The session, once I set up the equipment and tested the lighting, lasted only ten or fifteen minutes. The gear that had been chosen for me to use included some items that I’d only just purchased: the now-popular Godox AD200 flash and the only-recently released MagMod MagShoe and MagRing, along with various other items of Canon and other gear. I finished the post-production work and put the finished work up on my website that very night, which was extremely unusual, maybe unprecedented, for me.

As you will have guessed, the photograph at the top of this post is the finished work, called “Spies.”

Blessing is certainly a major subtext of this post, so let me add to this story the fact that it wasn’t long before this image had some public success. In less than two months from the photo’s taking and making, I got the news that it had been chosen by Juror Cecily Cullen for the hyper-competitive OPEN Exhibition of the Center for Fine Art Photography in Fort Collins, Colorado. A few months after that, in August, I got an e-mail telling me that photographer Ralph Hassenpflug had chosen “Spies” for the “Personal Narrative” exhibition at PhotoPlace Gallery in Middlebury, Vermont. It was also chosen by the curators of the Flatfile at Artspace New Haven (I’ve already explained what that is in the right-column page on my photographic accomplishments & won’t bore you with a repeat of all that) for a print of it to be included in my flatfile folder at the gallery.

All this by way of testimony. All this by way of praise for the Source of unwilled artistic creation – Who, while we “sleep,” makes those seeds spring and grow up, we knoweth not how.

Lawrence Russ View All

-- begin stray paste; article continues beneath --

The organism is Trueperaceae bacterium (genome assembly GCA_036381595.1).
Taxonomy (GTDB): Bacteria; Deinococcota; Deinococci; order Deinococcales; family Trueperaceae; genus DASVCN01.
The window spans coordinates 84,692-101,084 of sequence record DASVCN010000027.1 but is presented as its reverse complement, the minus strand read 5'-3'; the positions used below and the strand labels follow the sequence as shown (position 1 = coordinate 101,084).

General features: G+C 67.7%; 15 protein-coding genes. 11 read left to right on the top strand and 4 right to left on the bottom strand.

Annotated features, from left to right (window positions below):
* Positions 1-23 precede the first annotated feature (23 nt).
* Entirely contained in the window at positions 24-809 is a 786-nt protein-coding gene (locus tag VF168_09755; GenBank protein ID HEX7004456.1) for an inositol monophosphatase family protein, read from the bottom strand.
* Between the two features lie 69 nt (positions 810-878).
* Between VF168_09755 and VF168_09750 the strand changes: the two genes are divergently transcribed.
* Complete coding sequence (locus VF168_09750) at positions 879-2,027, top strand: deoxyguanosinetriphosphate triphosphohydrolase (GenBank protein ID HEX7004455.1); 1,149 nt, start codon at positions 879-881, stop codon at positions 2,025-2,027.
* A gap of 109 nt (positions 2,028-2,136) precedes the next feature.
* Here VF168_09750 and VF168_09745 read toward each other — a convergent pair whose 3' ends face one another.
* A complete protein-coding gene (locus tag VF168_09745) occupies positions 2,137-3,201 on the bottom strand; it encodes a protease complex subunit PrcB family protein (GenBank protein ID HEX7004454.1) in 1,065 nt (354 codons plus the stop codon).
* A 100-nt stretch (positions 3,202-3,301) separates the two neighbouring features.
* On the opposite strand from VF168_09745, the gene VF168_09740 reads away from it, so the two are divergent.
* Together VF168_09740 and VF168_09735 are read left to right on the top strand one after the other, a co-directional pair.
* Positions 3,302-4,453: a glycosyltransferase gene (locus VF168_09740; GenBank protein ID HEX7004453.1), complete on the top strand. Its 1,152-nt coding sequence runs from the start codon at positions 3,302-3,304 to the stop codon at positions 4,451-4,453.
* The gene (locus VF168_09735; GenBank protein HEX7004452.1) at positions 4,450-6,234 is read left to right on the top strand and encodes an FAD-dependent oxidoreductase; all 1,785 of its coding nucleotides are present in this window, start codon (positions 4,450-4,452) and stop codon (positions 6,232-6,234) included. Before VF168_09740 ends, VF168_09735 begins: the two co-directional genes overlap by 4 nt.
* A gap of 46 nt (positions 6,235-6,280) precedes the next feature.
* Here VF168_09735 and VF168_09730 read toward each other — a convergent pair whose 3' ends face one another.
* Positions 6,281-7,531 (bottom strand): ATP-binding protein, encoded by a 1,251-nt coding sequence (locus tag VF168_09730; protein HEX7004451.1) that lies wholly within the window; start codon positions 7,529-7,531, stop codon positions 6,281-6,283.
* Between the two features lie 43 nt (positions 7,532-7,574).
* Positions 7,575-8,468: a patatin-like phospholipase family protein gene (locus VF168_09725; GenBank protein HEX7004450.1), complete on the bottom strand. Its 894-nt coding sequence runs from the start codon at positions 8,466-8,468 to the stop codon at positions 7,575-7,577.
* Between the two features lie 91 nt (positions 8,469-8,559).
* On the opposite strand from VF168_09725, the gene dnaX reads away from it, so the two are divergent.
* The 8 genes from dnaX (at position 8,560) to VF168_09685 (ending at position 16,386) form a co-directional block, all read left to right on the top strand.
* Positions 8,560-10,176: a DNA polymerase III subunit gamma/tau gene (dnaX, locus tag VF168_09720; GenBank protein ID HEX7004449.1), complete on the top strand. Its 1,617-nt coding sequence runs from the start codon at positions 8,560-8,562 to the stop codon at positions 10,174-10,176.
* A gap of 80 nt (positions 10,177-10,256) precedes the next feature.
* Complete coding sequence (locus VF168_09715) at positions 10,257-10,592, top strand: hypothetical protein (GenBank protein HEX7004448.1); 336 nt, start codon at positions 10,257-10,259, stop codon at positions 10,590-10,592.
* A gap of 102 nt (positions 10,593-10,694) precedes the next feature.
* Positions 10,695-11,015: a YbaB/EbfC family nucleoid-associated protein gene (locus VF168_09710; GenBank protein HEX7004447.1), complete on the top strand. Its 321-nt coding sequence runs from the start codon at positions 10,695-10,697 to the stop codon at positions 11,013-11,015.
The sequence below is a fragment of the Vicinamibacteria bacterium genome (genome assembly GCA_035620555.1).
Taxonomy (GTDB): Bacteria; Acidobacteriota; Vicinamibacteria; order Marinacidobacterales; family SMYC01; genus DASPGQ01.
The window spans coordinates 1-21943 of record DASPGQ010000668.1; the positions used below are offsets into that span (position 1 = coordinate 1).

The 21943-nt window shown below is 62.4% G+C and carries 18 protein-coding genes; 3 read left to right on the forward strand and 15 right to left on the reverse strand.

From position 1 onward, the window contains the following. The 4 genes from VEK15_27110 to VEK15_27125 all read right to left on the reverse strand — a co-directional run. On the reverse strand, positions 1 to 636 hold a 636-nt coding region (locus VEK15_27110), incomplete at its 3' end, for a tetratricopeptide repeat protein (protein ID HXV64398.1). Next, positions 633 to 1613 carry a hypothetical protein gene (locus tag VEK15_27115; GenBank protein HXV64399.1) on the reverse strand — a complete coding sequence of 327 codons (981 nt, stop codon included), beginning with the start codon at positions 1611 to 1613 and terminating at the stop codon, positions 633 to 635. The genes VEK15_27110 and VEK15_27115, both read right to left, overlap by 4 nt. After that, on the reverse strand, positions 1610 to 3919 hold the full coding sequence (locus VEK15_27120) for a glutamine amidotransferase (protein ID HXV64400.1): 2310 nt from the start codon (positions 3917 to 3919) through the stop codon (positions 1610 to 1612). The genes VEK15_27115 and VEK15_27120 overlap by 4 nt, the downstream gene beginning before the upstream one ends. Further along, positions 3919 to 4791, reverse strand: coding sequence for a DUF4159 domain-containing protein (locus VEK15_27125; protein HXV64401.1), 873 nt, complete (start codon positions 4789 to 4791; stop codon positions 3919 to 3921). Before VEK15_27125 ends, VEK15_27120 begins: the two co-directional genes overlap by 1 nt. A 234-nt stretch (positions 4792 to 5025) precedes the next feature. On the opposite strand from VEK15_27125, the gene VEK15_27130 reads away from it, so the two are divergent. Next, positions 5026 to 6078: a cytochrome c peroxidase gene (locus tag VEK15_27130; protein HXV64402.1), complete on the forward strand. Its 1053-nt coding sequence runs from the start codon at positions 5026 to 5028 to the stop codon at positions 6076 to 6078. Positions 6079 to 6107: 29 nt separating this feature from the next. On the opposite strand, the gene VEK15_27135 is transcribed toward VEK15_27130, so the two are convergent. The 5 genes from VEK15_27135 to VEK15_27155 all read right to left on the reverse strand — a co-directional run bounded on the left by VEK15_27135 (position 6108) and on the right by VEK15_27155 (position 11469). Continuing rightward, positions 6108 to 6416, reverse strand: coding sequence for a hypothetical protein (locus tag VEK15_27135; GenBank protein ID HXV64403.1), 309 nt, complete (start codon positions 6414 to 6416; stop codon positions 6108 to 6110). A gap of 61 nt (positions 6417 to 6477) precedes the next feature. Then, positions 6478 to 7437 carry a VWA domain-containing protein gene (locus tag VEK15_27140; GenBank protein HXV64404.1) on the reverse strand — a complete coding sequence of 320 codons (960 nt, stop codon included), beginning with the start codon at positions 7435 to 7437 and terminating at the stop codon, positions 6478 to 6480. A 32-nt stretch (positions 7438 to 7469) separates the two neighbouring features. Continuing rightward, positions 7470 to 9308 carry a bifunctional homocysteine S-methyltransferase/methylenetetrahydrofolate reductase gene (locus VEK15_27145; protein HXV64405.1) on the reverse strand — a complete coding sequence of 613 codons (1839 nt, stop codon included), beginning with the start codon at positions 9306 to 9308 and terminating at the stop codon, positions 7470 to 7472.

Was the Alfred P. Sloan Scholar for the Humanities at the University of Michigan. Obtained a Master of the Fine Arts degree from the University of Massachusetts at Amherst, where I was selected as a Writing Fellow in Poetry by the Program faculty. Have published poems, essays and reviews in many magazines, anthologies, reference works, and other publications, including The Nation, The Iowa Review, Virginia Quarterly Review, Parabola, OMNI, and the exhibition catalogue for Art at the Edge of the Law at the Aldrich Contemporary Art Museum. Received a law degree from the University of Michigan, and have changed the law and created educational programs in the fields of arts law, historic preservation law, and public construction and contracting law in the State of Connecticut. My photographs have appeared in international, national, regional and state juried exhibitions, and have been selected for awards including Honorable Mentions in the Architecture, Fine Art (series), Nature (series), Open Theme (series), Portrait, and Seascape categories from the international Fine Art Photography Awards, and an Honorable Mention in the Fine Art-Other category from the International Photography Awards. Photographs of mine have been selected for exhibition or publications by or in the 2019 International Juried Exhibition of the Center for Photographic Art (Carmel, CA), 2019 International Competition of The Photo Review, the 2019 Open Exhibition of the Center for Fine Art Photography in Fort Collins CO, F-Stop Magazine, Shadow & Light Magazine, Black Box Gallery in Portland OR, Praxis Gallery in Minneapolis MN, the Darkroom Gallery in VT, PhotoPlace Gallery in VT, A Smith Gallery in TX, the New Britain Museum of American Art, and many other journals and venues. My work has also been selected for inclusion in the Flatfile Program of Artspace New Haven (CT). My photography website is at .